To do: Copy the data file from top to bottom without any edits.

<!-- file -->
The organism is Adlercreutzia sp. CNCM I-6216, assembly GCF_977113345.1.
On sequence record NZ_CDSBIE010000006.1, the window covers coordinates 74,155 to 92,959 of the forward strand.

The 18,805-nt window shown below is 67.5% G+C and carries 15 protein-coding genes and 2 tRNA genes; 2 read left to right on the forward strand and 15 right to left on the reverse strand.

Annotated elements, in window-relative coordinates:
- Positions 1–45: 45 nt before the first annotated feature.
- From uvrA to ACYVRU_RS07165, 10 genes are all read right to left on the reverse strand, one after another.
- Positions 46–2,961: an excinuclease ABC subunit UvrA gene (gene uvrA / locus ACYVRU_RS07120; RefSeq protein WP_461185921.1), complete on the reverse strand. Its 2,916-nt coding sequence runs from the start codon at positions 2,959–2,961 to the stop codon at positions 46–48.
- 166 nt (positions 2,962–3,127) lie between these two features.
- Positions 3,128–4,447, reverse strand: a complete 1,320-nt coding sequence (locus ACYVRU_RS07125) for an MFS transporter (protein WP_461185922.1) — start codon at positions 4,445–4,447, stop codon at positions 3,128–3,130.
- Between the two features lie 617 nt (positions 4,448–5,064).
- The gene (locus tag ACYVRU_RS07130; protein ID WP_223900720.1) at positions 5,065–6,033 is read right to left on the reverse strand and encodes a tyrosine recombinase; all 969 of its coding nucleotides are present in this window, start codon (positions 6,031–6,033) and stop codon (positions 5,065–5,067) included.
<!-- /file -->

The organism is Adlercreutzia sp. CNCM I-6216, assembly GCF_977113345.1.
On sequence record NZ_CDSBIE010000006.1, the window covers coordinates 74,155 to 92,959 of the forward strand.

The 18,805-nt window shown below is 67.5% G+C and carries 15 protein-coding genes and 2 tRNA genes; 2 read left to right on the forward strand and 15 right to left on the reverse strand.

Annotated elements, in window-relative coordinates:
- Positions 1–45: 45 nt before the first annotated feature.
- From uvrA to ACYVRU_RS07165, 10 genes are all read right to left on the reverse strand, one after another.
- Positions 46–2,961: an excinuclease ABC subunit UvrA gene (gene uvrA / locus ACYVRU_RS07120; RefSeq protein WP_461185921.1), complete on the reverse strand. Its 2,916-nt coding sequence runs from the start codon at positions 2,959–2,961 to the stop codon at positions 46–48.
- 166 nt (positions 2,962–3,127) lie between these two features.
- Positions 3,128–4,447, reverse strand: a complete 1,320-nt coding sequence (locus ACYVRU_RS07125) for an MFS transporter (protein WP_461185922.1) — start codon at positions 4,445–4,447, stop codon at positions 3,128–3,130.
- Between the two features lie 617 nt (positions 4,448–5,064).
- The gene (locus tag ACYVRU_RS07130; protein ID WP_223900720.1) at positions 5,065–6,033 is read right to left on the reverse strand and encodes a tyrosine recombinase; all 969 of its coding nucleotides are present in this window, start codon (positions 6,031–6,033) and stop codon (positions 5,065–5,067) included.